Nkemnka, Michael Chidera
A significant figure in the history of Christianity in Africa in the Nnewi area in Anambra state.
In the Nnewi North Local Government area of Anambra State lived a man named Michael Chidera Nkemnka, a native of Otolo Nnewi. He was known as an evangelist or a prophet evangelist, and was one of the most significant figures in the history of Nnewi of those who brought Christianity to my village.
Evangelist Chidera was the second born son of Mr. and Mrs. Okwudiri Nkemnka. Throughout his childhood, he served and worshipped God. It was believed that he had come to save the people of Nnewi from worshipping idols or partaking in primitive religion.
He received his primary education at Nnewi Memorial Primary School. At that time, schools were not as widespread as they are now. Nkemnka did not continue his education, but when foreign missionaries brought the CMS to Nigeria via my village, he was overwhelmed with joy because he knew that his mission had succeeded. The foreign missionaries also brought western education. In spite of these opportunities, Chidera mostly concentrated on his chosen missionary work. In 1938, he was about eighteen years old when God told him it was time to start his missionary work.
With Nkemnka’s evangelistic methods, the entire Nnewi community witnessed its most successful religious awakening, marking the climax of early Nnewi Christianity. Although all his methods and practices may not have been justified, they nevertheless attracted many people to the Christian faith in my village. For instance, up until that time, Christianity had been introduced by teaching the creeds, the Lord’s prayer, the catechism. No one was baptized until he or she knew all these and satisfied the church’s behavior requirements, some of them very alien to the local culture.
In contrast, Chidera adopted a more radical and practical approach. He did not trouble himself with teaching these things. He may have regarded such methods as alien and impractical, especially in view of the high illiteracy rate in the area.
Chidera’s chief method was to organize crusades against charms, fetishes and idols, because he believed that until the people lost faith in the powers of these objects they would not find peace in Christianity. His demands upon his hearers (the people of Nnewi) were simple: they needed to destroy their fetishes, confess their sins and put absolute faith in the sufficiency of Christ. He made this statement because, before then, the people mostly indulged in pagan practices–primitive religion at that time–worshipping idols and the spirits of fetishes which they believed were all powerful gods.
For instance, at that time, there was a shrine in my village called Okwuzolkpe which the people of Nnewi worshiped, regarding it as a supreme god, and a great provider.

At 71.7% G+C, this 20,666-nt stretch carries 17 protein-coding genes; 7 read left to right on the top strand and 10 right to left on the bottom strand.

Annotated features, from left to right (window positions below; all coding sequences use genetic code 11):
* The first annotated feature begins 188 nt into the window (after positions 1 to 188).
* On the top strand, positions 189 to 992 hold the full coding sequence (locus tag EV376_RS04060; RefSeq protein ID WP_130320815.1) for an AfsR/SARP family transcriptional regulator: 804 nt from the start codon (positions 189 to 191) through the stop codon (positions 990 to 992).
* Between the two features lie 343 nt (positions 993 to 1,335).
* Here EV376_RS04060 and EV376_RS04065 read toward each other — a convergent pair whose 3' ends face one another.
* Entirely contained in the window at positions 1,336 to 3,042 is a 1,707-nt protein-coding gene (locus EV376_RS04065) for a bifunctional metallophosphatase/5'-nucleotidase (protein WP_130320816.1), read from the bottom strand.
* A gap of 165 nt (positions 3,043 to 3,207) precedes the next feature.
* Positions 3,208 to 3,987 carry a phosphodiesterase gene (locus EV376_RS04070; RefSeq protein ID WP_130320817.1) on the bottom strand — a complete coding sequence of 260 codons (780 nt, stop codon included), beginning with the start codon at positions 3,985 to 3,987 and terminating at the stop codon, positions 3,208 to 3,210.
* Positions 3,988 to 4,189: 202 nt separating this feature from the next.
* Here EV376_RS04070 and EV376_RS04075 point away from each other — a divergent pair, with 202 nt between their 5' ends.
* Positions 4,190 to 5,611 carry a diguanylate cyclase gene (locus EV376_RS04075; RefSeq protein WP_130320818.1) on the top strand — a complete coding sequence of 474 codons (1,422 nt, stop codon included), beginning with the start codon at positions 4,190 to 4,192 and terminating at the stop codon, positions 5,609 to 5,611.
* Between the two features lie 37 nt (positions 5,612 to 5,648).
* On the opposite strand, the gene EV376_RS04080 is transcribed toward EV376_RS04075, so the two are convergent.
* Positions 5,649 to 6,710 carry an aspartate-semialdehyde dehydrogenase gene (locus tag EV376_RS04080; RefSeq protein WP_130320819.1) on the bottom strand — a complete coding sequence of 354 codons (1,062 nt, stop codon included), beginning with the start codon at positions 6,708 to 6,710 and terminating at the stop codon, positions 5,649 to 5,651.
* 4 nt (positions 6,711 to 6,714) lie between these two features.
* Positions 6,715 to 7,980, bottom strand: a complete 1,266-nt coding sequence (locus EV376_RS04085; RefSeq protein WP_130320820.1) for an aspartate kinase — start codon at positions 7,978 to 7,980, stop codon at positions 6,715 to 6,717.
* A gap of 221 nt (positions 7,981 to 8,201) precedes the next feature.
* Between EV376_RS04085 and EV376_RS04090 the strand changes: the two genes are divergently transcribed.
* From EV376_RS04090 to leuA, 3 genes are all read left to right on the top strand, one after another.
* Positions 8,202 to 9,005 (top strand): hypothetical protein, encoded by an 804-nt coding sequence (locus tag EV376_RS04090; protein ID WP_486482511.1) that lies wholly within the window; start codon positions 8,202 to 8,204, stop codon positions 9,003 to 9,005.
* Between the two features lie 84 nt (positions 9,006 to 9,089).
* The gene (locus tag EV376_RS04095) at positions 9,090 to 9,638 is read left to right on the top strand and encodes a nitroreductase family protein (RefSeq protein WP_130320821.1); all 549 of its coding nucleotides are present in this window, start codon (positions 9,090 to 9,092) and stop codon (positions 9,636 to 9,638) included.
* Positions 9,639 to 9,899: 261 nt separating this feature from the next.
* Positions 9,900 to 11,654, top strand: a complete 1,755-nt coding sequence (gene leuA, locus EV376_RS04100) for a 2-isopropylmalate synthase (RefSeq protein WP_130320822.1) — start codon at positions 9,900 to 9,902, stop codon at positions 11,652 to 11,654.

But when Nkemnka came in with the message of Christianity, he changed the minds of all the indigenous people of Nnewi. He told them about a God greater than any other gods whose name is Jesus Christ the Lord and Savior. Nkemnka preached the gospel and the people received it with all their heart, many being baptized in name of the Father, the Son and the Holy Spirit.
Okwuzolkpe was destroyed and burned by Nkemnka and some other missionaries. Now the location formerly known as the Okwuzolkpe shrine is the center of Nkwo Nnewi modern market, and a crusade ground. The Nnewi people experienced a revival through evangelist Nkemnka and the missionaries.
Nkemnka prescribed for converts strenuous religious exercises which helped them to cultivate a certain Christian discipline. He emphasized that everything should be covered in prayer, sometimes specifying the number of times a day one should pray. He encouraged fasting and the practice of shouting and praising God in local songs.
The Chidera movement also gave rise to the emergence of many self-consecrated evangelists who became a significant feature of the Nnewi community. These evangelists preached Christianity everywhere they went in my area and in some neighboring villages outside of the Nnewi community.
Within a few years of the beginning of the Nkemnka movement, Christianity spread to villages and traditional centers like farm settlements, and to market squares. As the church assumed a native character, it helped to spread Christianity throughout the community and brought about many developments in the community, even up to this present time. People of noble lineage and from the middle class who received the message of the gospel helped financially support the building of churches, hospitals and schools.
Evangelist Michael Chidera Nkemnka was one of the most significant pioneers of missionary work in the Nnewi community. He is always mentioned in any Christian seminar in Nnewi. His work will never be forgotten because he was responsible for laying the foundation for Christianity in the Nnewi Community. The Baptist, Anglican, and Roman Catholic churches which followed have built on his foundation.
Odukwe Chinenye Obianuju
A journal book entitled Christianity in Nnewi written by N. O. Nkemakolam.
Interview with Mr. Samuel Odukwe, civil servant at Aba, age 50.
Interview with Mr. Umeh K. N, historian, based at Nnewi, age 46.
Christianity in West Africa, The Nigerian Story, ed. by Ogbu Kalu (Ibadan: Daystar Press, 1978).
This article, received in 2003, was written by Odukwe Chinenye Obianuju, a student in the Department of History, University of Port Harcourt. The University of Port Harcourt is a DACB Participating Institution and Dr. Protus Kemdirim is liaison coordinator.